Health systems can protect healthcare workers during the COVID-19 outbreak when best practices for infection control are diligently applied along with lessons learned from recent outbreaks, according to a study published today in Infection Control & Hospital Epidemiology, the journal of the Society for Healthcare Epidemiology of America.
Researchers from Queen Mary Hospital in Hong Kong reported that zero healthcare workers contracted COVID-19 and no hospital-acquired infections were identified after the first six weeks of the outbreak, even as the health system tested 1,275 suspected cases and treated 42 active confirmed cases of COVID-19. Eleven healthcare workers, out of 413 involved in treating confirmed cases, had unprotected exposure and were quarantined for 14 days. None became ill.
“Appropriate hospital infection control measures can prevent healthcare-associated transmission of the coronavirus,” study authors said. “Vigilance in hand-hygiene practice, wearing of surgical masks in the hospital, and appropriate use of personal protective equipment in patient care, especially when performing aerosol-generating procedures, are the key infection control measures to prevent hospital transmission of the virus.”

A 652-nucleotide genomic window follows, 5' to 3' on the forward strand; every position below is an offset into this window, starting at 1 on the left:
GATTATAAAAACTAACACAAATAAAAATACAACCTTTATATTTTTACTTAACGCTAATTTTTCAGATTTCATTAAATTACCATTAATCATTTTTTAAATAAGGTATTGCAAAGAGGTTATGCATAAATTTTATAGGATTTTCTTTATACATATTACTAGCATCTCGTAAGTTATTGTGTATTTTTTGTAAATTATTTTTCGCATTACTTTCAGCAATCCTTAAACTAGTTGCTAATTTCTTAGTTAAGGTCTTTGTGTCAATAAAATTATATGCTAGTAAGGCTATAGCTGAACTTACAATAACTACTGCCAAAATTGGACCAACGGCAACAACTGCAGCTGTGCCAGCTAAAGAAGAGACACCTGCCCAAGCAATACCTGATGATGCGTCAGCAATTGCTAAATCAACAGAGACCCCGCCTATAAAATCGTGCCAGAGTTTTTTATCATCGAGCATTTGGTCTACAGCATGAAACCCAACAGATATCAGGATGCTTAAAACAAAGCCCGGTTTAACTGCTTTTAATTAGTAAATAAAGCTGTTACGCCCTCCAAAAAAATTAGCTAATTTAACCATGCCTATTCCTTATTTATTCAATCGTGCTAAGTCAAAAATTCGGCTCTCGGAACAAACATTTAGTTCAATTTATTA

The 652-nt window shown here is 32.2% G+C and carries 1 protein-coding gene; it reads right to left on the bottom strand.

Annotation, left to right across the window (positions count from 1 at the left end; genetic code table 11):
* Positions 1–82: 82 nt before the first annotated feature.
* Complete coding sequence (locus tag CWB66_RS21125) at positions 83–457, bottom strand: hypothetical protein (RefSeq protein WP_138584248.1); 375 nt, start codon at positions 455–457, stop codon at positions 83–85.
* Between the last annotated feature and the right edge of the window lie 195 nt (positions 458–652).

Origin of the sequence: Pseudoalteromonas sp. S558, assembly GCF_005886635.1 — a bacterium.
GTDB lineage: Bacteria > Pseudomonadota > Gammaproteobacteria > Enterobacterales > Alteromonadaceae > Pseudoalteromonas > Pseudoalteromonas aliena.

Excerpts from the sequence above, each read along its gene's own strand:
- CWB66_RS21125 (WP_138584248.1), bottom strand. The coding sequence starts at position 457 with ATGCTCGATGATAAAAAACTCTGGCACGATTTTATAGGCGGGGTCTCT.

Researchers also conducted an experiment taking air samples from close to the mouth of a patient with a moderate level of viral load of coronavirus. The virus was not detected in any of the tests, whether the patient was breathing normally, breathing heavily, speaking or coughing, and tests of the objects around the room detected the virus in just one location, on a window bench.
“The descriptive study employed unique environmental and air samples with the results suggesting that environmental transmission may play less of a role than person to person transmission in disease propagation,” said Gonzalo Bearman, MD, professor of medicine and chair of the Division of Infectious Disease at Virginia Commonwealth University, who reviewed but was not involved in the study.
When the first reports of a cluster of pneumonia cases came from Wuhan, Hong Kong’s 43 public hospitals stepped up infection control measures by widening screening criteria to include factors like visits to hospitals in mainland China. When the screening process identified a patient infected with the coronavirus, the patient was immediately isolated in an airborne infection isolation room or, in a few cases, in a ward with at least a meter of space between patients.
Enhanced infection control measures were put in place in each hospital, including training on the use of personal protective equipment, staff forums on infection control, face-to-face education sessions, and regular hand-hygiene compliance assessments. Hospitals also increased the use of personal protective equipment for healthcare workers performing aerosol generating procedures like endotracheal intubation or open suctioning for all patients, not just those with or at risk for COVID-19.